Analyzing the new Relevance Score metrics. Are CPC, CPM vanity metrics? Beware of these bugs
FB started to roll out the new Relevance Score metrics, and Depesh is on hand to show you how to leverage them. Controversial opinion that metrics such as CPC and CPM don’t matter! Finally, if your stats are looking weird it could be because of one of these bugs.
Relevance Score Rankings
It’s likely that most of you are already aware that FB is replacing the Relevance Score with 3 new metrics: Quality Ranking, Engagement Ranking and Conversion Ranking.
This update may or may not have already been rolled out to you. Either way, it’s coming to everybody soon and you should know how to analyze these three new metrics and use them to your advantage.
To help you with this, Depesh Mandalia shared some insights into these new metrics, including how to troubleshoot them and use them to enhance your ad campaigns.
The three metrics can be classified as “Average or above” or “Below Average”, And the combination of these 3 metrics can give you 8 different insights about your ads.
Take a look at the image below. As Depesh states, this info comes directly from Facebook, so it’s definitely something you might want to save and keep to hand.
That should help you understand and analyze the new metrics! Thanks Depesh!
Just Another Bug
Have you been seeing wild swings in the stats of your FB campaigns? Instability on a level that would put the fluctuating value of Bitcoin to shame? Don’t worry, it’s not your fault!
It’s not because of your creatives, copy, bidding or anything else.
Apparently, it’s just a bug that has been affecting a bunch of ad accounts.
In fact, many others confirmed that they’re facing similar issues, in this post from the Facebook Ads Experts Academy group. Just so you know, the bug involves CPMs and targeting options in the ad set section.
Just Facebook doing its thing… Again!
CPM and CPC: get rid of them…
If you have been in the digital marketing space for any amount of time, you’ll probably have realized by now that everybody has their own theories about what does and does not work.
These beliefs will be based on our own experiences and the source material that we learn from.
However, it’s important to remember that this is a constantly evolving landscape. Whatever your beliefs are, it’s crucial that we expose ourselves to new thought processes, theories, and points of view. Learning never stops, right?
This article, written by Savannah Sanchez on the Sumo blog, brings up a potentially controversial opinion. It claims that the usual metrics we look at when we’re analyzing Facebook campaigns are actually useless.
Basically, Savannah suggests removing the CPC, CPM and Relevance Score metrics from your dashboard.
Before dismissing this theory, let’s first dive into her reasoning behind this.
She starts by explaining what really influences Facebook ad auctions. Unlike traditional ad auctions, the ad spot doesn’t go to the highest bidder. In fact, Facebook shows ads that generate the highest total value for advertisers and users.
Factors that influence the auctions are:
- Advertiser bid.
- Facebook’s estimated action rate for your ad.
- Ranking of the ad quality and the user value it generates.
The second point is about the traffic cost. Facebook knows the users who are more likely to buy. Therefore, showing your ads to these high-intent users will obviously cost more.
Savannah then uses an example of a campaign she launched for a wallets brand.
The results on one of the ads were:
- CPC: $5.23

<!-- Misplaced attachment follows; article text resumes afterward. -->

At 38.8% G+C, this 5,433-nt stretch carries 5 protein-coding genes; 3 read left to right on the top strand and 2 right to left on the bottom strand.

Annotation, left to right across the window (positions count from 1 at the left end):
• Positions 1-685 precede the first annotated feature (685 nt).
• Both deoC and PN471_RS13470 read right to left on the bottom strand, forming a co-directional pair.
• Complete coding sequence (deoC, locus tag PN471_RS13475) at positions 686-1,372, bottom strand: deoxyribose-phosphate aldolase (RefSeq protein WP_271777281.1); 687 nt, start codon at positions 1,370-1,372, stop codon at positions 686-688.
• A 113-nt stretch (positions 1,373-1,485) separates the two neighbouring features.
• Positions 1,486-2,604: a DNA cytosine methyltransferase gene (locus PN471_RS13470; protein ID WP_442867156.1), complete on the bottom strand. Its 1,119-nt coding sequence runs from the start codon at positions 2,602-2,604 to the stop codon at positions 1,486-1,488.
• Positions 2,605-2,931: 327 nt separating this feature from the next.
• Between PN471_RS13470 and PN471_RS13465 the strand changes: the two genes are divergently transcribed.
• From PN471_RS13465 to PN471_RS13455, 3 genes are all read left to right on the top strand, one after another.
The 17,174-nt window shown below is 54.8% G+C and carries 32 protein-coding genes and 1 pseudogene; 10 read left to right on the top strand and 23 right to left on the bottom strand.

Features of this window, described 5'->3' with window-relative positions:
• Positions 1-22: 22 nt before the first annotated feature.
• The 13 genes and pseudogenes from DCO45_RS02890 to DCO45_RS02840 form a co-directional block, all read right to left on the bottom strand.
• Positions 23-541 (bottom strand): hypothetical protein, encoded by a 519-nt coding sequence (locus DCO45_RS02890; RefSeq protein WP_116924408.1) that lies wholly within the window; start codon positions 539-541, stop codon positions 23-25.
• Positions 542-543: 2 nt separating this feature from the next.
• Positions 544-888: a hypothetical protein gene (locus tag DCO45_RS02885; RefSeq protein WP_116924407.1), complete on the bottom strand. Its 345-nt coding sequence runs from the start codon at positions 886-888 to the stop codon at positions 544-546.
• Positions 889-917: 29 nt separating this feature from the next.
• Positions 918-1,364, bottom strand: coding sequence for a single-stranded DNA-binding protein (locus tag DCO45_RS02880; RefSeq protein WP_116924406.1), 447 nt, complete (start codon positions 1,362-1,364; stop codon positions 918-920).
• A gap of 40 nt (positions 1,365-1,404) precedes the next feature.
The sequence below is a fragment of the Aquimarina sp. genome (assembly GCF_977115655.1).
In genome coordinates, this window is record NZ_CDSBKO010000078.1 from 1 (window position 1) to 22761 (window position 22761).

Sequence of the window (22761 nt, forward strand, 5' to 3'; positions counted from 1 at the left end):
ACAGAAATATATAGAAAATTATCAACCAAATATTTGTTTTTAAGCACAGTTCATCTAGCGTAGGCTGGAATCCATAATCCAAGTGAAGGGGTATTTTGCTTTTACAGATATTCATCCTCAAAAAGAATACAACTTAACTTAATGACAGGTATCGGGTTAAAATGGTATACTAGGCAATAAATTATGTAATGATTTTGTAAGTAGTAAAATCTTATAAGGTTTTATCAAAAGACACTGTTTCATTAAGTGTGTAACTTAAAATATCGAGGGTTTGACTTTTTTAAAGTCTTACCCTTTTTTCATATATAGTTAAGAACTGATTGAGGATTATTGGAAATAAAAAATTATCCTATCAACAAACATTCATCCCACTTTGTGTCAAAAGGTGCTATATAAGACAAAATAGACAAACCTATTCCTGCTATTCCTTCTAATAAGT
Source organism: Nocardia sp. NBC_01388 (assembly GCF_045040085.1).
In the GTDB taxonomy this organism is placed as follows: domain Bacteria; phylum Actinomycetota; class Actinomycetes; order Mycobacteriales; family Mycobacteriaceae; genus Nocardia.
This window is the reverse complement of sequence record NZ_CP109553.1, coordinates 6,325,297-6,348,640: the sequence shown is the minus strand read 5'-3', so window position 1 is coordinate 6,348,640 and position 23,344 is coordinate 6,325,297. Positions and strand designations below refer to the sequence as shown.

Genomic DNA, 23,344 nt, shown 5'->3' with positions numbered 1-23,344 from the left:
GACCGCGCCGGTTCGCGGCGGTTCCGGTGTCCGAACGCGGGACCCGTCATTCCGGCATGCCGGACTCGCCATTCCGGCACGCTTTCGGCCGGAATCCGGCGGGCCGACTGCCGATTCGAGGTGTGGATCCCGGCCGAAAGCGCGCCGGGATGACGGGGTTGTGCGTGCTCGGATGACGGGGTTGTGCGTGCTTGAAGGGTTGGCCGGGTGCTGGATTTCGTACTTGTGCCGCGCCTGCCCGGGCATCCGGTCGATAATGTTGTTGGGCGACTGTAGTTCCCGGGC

- CPM: $25
- Clicks: 190
- Ad spend: $1000
- Purchases: 16
- Return: $2500
- ROAS: 2.5
She says that the CPC and CPM of this ad would have scared a novice FB ad buyer off, potentially resulting in them pausing the campaigns and making changes to drive the CPCs and CPMs down.
However, making changes here would have been a mistake. Why? Because, despite the high CPM, the campaign still drove a 2.5 ROAS.
So, the bottom line is this: High converting traffic costs more, and there’s no correlation between CPC and ROAS.
This isn’t just Savannah’s theory either.
The data analytics team at Common Thread Collective went into detail about the correlation between CPC and ROAS. After analyzing a data set of over $100M in FB ad spend, they found zero correlation between CPC and ROAS.
“There’s no metric that currently indicates whether the high CPC and CPM costs are because of poor ad quality, or whether it is more expensive because your ad is running to a high-converting audience.”
Therefore, the three ad metrics that you should take notice of are:
- Website Purchases.
- Unique Adds to Cart.
- Unique Checkouts initiated.
Specifically, Unique Checkouts Initiated and Unique Add to Carts have the strongest relationship with ROAS.
What should you look at when deciding to kill or keep ads then?
Here’s what Savannah suggests:
- If an ad doesn’t get at least one purchase after spending 1x AOV (and Unique Adds to Cart and Unique Checkouts Initiated metrics are not high enough to convert one sale), turn it off and launch a new ad creative or audience.
- If an ad gets at least one purchase after spending 1x AOV (or Unique Adds to Cart and Unique Checkouts Initiated are high enough to convert one sale), let the ad spend to the next AOV (2x, 3x, 4x etc…).
The actual article is quite lengthy, but we’ve tried to summarize it for you in the best possible way.
Anyway, suggesting that you completely ignore CPC and CPM is a very bold statement. Some may agree, while some may completely disagree. Everyone has their own beliefs, after all.
Even if you disagree, don’t completely disregard everything Savannah has said. You could still make use of her rules on when to kill ads while continuing to take note of your CPC and CPM in order to judge your creative/copy value.
Meeting in the middle is usually a good course of action!
“Got any more of them jobs?”
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‘Grow My Store’ tool for e-comm owners
How often do we see e-commerce owners post their stores in FB groups and asking people to review them?
Maybe you already have a decent store running online, but wouldn’t an expert review add more value to your store?